A Walk down the Almond in July
Sweet Cicely, native to south and central Europe was now fruiting. It can be easily identified by the white markings on the leaves. If crushed this plant smells strongly of aniseed and can be used in cooking.
Archaeological evidence suggests that Ground Elder was introduced to Britain in Roman times. It was cultivated throughout the Middle Ages for use as a spinach-like vegetable and the young leaves can be used in salads.
Somewhat more attractive perhaps were Meadow Sweet and Giant Bindweed. The flowers of the former have a strong sweet scent and the plant has a long history of use in herbal medicine. Indeed it was one of the most sacred herbs used by the Druids!
Giant Bindweed was present between Cramond Brig and Dowie’s Mill. This plant is native to Southern Europe but has become naturalised, after being introduced as a garden plant.
There was another interesting white species growing in the middle of the river between Peggy’s Mill and the Salvesen Steps. I have been advised that this is Stream Water-crowfoot. One day I’ll wade across and have a closer look! The photograph below was taken last year when it was a little more prolific.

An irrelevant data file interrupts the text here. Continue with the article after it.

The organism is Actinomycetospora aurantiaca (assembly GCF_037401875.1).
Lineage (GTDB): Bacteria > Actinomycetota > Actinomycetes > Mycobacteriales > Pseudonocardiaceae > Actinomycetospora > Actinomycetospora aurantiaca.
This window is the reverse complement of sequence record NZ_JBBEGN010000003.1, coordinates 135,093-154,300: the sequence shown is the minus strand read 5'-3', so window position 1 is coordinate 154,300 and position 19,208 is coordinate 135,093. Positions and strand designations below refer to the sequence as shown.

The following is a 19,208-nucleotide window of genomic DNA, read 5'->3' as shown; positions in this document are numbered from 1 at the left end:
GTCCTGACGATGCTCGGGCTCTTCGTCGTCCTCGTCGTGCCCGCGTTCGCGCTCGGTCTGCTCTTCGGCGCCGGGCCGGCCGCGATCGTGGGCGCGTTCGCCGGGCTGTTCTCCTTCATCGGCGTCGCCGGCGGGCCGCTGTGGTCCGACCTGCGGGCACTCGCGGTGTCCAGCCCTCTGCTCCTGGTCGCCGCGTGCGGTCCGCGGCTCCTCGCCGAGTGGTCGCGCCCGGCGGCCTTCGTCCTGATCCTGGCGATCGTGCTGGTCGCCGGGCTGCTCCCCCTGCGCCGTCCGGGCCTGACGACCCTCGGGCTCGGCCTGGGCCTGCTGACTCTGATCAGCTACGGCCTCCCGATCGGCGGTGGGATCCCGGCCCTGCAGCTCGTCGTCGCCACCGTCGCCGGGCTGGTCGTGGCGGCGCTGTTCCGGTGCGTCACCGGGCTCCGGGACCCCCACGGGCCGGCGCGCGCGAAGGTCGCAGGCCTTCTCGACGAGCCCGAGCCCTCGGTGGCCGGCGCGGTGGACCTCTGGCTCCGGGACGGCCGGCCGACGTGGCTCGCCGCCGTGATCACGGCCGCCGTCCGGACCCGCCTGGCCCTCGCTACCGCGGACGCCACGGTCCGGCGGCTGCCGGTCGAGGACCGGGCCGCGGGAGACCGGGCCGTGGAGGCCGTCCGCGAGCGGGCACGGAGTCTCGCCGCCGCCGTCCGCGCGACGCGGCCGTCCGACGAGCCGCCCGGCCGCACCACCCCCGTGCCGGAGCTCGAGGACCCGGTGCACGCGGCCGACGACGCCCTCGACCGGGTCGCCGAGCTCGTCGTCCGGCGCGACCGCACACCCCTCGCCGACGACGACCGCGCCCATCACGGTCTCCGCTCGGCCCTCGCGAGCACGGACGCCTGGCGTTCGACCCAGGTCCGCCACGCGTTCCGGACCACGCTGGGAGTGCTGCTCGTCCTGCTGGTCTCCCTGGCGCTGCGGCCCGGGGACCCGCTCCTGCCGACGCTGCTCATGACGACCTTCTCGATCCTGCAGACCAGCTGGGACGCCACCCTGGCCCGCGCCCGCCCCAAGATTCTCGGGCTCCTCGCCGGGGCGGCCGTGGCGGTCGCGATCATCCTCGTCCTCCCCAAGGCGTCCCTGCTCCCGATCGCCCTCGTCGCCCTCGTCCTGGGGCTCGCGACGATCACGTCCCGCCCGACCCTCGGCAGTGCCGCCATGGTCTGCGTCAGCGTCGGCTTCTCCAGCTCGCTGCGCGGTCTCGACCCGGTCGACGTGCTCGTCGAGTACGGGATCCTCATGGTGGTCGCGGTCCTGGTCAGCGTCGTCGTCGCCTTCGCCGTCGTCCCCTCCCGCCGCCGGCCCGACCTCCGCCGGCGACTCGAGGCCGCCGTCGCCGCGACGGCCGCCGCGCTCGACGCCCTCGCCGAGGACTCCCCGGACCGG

And of course there were sweet-smelling Elderberry flowers which I have recently used to flavour gooseberry jelly and which tastes delicious!
The attractive Giant Bellflower was flowering again on the river bank. The flowers can be white or blue.
Yellow flowers included Common Sowthistle, Lady’s Mantle, Wood Avens, Nipplewort, Creeping Buttercup, Leopard’s Bane, Monkey Flower, Yellow Corydalis and Tutsan.
The shade-loving Leopard’s Bane, growing on the river bank among the trees, was a welcome sight! This plant has been grown in the UK since the 16th century.
As last year, there was a Monkeyflower plant growing on the wall by Fair a’ Far weir. It is a native of western N America and was introduced in 1812.
Yellow Corydalis, a native of the Southern Alps grows on a wall by Dowie’s Mill Cottage.
Pink flowers included Foxglove, a Crane’s-Bill species (probably a garden escape at Dowie’s Mill) Rosebay Willowherb, Herb Robert and Himalayan Balsam.
Work parties organised by the Friends of the River Almond Walkway have been removing the Himalayan Balsam which has become one of the UK’s most widespread invasive weed species. Single plants can produce up to 4000 seeds and these are readily transported along waterways. It competes with native plant species for space, light, nutrients and pollinators and has been implicated in soil erosion of riverbanks. At the present time research is being carried out in the UK to see if introduction of a rust fungus to which it is susceptible can aid control of this plant – see http://himalayanbalsam.cabi.org/scientific-research/
Walking regularly down the Almond one observes how the vegetation changes so dramatically throughout the year. In Spring we had prolific growth of Few-Flowered Leek and Ramsons and now we have proliferation of nettles, tangled masses of Sticky Willy Bramble and so many other species!
We would be delighted to hear from you if you have any queries or observations on the wildlife of the Walkway.